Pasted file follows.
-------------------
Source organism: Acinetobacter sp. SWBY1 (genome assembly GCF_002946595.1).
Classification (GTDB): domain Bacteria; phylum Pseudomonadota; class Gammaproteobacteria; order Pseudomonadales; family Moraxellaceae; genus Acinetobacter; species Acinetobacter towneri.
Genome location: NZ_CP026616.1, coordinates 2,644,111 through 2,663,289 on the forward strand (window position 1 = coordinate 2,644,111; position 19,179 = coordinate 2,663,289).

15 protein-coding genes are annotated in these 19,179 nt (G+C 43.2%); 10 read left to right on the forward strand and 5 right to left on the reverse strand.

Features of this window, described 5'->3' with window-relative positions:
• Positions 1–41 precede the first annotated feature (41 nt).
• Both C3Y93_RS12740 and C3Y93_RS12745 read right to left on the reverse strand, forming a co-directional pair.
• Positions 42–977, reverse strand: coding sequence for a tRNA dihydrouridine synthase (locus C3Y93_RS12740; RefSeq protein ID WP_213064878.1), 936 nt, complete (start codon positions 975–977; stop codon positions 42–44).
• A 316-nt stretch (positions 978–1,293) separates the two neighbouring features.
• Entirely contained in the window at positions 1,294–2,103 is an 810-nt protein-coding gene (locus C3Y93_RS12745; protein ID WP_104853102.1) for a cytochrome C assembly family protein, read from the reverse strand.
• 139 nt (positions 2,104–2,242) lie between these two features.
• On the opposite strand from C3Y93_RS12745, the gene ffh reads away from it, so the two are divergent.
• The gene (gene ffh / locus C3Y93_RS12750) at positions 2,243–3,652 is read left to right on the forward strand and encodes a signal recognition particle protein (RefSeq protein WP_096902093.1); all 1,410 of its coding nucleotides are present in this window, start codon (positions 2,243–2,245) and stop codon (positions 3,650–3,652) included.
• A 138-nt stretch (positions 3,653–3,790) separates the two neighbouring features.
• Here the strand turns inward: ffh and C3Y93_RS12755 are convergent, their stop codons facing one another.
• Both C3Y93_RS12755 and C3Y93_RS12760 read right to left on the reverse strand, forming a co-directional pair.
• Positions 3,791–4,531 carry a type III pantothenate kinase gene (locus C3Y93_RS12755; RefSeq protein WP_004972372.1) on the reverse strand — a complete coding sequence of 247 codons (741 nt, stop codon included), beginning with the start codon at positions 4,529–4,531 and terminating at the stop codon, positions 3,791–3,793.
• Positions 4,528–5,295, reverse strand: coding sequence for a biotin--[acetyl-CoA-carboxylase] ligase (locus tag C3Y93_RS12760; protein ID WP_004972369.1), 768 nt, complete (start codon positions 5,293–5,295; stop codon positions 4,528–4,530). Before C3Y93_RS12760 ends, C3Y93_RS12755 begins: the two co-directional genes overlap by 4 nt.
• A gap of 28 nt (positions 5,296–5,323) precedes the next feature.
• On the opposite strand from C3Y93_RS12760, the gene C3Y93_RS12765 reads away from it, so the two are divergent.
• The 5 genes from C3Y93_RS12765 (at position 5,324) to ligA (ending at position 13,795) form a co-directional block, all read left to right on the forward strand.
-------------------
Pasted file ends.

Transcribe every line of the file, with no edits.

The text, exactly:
Source organism: Acinetobacter sp. SWBY1 (genome assembly GCF_002946595.1).
Classification (GTDB): domain Bacteria; phylum Pseudomonadota; class Gammaproteobacteria; order Pseudomonadales; family Moraxellaceae; genus Acinetobacter; species Acinetobacter towneri.
Genome location: NZ_CP026616.1, coordinates 2,644,111 through 2,663,289 on the forward strand (window position 1 = coordinate 2,644,111; position 19,179 = coordinate 2,663,289).

15 protein-coding genes are annotated in these 19,179 nt (G+C 43.2%); 10 read left to right on the forward strand and 5 right to left on the reverse strand.

Features of this window, described 5'->3' with window-relative positions:
• Positions 1–41 precede the first annotated feature (41 nt).
• Both C3Y93_RS12740 and C3Y93_RS12745 read right to left on the reverse strand, forming a co-directional pair.
• Positions 42–977, reverse strand: coding sequence for a tRNA dihydrouridine synthase (locus C3Y93_RS12740; RefSeq protein ID WP_213064878.1), 936 nt, complete (start codon positions 975–977; stop codon positions 42–44).
• A 316-nt stretch (positions 978–1,293) separates the two neighbouring features.
• Entirely contained in the window at positions 1,294–2,103 is an 810-nt protein-coding gene (locus C3Y93_RS12745; protein ID WP_104853102.1) for a cytochrome C assembly family protein, read from the reverse strand.
• 139 nt (positions 2,104–2,242) lie between these two features.
• On the opposite strand from C3Y93_RS12745, the gene ffh reads away from it, so the two are divergent.
• The gene (gene ffh / locus C3Y93_RS12750) at positions 2,243–3,652 is read left to right on the forward strand and encodes a signal recognition particle protein (RefSeq protein WP_096902093.1); all 1,410 of its coding nucleotides are present in this window, start codon (positions 2,243–2,245) and stop codon (positions 3,650–3,652) included.
• A 138-nt stretch (positions 3,653–3,790) separates the two neighbouring features.
• Here the strand turns inward: ffh and C3Y93_RS12755 are convergent, their stop codons facing one another.
• Both C3Y93_RS12755 and C3Y93_RS12760 read right to left on the reverse strand, forming a co-directional pair.
• Positions 3,791–4,531 carry a type III pantothenate kinase gene (locus C3Y93_RS12755; RefSeq protein WP_004972372.1) on the reverse strand — a complete coding sequence of 247 codons (741 nt, stop codon included), beginning with the start codon at positions 4,529–4,531 and terminating at the stop codon, positions 3,791–3,793.
• Positions 4,528–5,295, reverse strand: coding sequence for a biotin--[acetyl-CoA-carboxylase] ligase (locus tag C3Y93_RS12760; protein ID WP_004972369.1), 768 nt, complete (start codon positions 5,293–5,295; stop codon positions 4,528–4,530). Before C3Y93_RS12760 ends, C3Y93_RS12755 begins: the two co-directional genes overlap by 4 nt.
• A gap of 28 nt (positions 5,296–5,323) precedes the next feature.
• On the opposite strand from C3Y93_RS12760, the gene C3Y93_RS12765 reads away from it, so the two are divergent.
• The 5 genes from C3Y93_RS12765 (at position 5,324) to ligA (ending at position 13,795) form a co-directional block, all read left to right on the forward strand.